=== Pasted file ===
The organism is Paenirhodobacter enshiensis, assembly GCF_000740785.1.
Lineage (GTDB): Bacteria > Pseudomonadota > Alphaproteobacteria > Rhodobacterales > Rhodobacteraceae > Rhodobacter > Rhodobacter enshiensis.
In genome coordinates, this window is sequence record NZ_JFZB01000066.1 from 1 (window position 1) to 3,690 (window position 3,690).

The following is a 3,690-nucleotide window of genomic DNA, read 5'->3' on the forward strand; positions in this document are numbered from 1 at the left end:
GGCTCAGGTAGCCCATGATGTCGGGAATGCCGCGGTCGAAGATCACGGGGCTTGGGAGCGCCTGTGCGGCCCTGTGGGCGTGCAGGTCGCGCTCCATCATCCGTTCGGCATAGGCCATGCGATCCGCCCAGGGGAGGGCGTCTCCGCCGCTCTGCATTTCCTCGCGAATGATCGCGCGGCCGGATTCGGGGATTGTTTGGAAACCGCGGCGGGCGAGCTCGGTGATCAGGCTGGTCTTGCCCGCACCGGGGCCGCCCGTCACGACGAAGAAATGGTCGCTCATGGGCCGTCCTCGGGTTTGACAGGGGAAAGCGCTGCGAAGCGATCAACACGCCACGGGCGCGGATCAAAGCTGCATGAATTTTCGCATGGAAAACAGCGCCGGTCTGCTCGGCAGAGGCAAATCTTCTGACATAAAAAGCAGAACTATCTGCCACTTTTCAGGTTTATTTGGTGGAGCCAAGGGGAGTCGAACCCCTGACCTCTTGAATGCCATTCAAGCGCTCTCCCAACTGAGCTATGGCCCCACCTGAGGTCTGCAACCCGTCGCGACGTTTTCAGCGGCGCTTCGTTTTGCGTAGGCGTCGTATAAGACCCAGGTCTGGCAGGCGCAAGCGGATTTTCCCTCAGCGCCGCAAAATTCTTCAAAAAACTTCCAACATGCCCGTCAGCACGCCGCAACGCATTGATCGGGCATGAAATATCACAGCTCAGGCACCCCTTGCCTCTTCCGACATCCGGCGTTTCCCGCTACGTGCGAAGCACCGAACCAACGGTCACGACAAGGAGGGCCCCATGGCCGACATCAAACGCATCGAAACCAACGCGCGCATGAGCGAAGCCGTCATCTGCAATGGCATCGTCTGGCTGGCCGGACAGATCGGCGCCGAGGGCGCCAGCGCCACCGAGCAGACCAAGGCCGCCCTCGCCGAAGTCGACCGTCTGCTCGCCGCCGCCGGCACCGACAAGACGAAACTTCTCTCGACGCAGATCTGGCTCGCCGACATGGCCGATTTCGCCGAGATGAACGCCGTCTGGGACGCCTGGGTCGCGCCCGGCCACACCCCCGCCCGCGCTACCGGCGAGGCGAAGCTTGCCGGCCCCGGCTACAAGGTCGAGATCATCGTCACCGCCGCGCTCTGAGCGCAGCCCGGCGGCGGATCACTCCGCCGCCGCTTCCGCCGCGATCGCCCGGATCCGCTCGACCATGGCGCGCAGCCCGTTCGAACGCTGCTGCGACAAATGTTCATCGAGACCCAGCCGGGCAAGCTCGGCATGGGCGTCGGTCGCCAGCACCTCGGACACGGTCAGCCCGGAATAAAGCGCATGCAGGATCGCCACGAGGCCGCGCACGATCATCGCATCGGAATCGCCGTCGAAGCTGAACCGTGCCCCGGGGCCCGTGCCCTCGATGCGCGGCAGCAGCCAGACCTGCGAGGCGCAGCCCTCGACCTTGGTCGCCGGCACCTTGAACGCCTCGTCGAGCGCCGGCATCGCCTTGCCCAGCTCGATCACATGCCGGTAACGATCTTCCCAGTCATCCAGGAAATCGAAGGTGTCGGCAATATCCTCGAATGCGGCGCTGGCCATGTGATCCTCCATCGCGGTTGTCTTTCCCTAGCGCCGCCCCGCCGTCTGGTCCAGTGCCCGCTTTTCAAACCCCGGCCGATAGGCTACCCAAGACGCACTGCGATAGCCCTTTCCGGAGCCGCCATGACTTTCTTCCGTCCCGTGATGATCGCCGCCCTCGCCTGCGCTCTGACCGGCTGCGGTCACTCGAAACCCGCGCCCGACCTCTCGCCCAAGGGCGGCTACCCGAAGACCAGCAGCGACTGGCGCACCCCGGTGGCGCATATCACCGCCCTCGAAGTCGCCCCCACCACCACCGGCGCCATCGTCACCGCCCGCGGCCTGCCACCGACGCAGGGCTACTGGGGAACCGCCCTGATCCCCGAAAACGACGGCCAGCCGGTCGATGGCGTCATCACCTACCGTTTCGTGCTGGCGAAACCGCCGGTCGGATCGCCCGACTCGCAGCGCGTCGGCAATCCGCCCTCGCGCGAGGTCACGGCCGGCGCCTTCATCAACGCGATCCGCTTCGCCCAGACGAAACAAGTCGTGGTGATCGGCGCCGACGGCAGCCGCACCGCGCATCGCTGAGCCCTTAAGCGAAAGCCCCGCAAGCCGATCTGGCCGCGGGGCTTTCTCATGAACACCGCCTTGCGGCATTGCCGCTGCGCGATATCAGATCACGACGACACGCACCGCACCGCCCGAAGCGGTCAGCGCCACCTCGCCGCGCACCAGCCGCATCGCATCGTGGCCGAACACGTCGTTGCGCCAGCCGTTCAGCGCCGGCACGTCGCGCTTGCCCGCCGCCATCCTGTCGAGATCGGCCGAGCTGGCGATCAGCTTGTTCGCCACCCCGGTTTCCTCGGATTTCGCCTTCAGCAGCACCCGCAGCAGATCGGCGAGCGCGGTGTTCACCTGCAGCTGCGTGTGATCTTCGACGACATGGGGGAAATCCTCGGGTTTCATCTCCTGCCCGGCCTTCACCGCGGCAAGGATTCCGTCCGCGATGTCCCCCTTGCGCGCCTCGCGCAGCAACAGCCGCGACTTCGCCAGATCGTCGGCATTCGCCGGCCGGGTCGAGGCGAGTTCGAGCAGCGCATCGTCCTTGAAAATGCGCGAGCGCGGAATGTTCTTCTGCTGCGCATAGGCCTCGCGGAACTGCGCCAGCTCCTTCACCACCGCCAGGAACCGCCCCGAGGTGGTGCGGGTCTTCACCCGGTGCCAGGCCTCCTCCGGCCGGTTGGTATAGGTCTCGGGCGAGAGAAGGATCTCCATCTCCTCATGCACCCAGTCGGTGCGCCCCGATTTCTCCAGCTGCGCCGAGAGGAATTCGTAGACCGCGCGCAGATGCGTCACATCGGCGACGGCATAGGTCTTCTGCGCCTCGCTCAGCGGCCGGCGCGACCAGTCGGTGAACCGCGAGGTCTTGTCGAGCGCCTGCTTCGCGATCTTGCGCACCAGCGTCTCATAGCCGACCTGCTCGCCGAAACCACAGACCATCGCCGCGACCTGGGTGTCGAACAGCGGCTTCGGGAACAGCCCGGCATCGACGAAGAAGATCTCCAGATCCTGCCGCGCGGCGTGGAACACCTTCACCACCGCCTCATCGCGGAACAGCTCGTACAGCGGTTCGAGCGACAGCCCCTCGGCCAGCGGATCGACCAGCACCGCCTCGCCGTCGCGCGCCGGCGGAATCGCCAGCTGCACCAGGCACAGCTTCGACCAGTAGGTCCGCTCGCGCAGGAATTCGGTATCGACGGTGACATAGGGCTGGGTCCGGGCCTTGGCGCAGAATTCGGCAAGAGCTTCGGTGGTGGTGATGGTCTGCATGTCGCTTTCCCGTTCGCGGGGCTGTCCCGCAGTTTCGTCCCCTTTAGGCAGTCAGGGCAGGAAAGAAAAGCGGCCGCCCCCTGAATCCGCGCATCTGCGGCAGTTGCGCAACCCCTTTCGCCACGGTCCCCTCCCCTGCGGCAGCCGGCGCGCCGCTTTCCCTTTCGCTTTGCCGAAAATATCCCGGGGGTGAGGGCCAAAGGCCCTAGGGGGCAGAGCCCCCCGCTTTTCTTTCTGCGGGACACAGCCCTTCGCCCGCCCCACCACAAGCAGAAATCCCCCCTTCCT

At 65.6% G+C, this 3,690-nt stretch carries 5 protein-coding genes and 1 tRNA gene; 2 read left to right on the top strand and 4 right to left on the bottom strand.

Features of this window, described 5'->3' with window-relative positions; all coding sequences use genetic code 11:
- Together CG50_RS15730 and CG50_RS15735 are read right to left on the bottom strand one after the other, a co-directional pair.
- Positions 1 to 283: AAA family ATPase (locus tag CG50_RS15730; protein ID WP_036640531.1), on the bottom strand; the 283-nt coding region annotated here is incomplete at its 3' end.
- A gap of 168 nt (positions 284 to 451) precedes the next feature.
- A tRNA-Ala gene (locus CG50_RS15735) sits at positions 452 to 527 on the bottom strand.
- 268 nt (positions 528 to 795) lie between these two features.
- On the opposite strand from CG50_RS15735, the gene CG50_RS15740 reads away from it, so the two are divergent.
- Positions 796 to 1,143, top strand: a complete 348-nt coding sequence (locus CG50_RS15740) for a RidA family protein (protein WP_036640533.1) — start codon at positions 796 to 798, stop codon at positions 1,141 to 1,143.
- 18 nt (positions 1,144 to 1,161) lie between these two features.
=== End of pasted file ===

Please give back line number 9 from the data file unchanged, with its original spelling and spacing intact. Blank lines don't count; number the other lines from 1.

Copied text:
- Positions 1 to 283: AAA family ATPase (locus tag CG50_RS15730; protein ID WP_036640531.1), on the bottom strand; the 283-nt coding region annotated here is incomplete at its 3' end.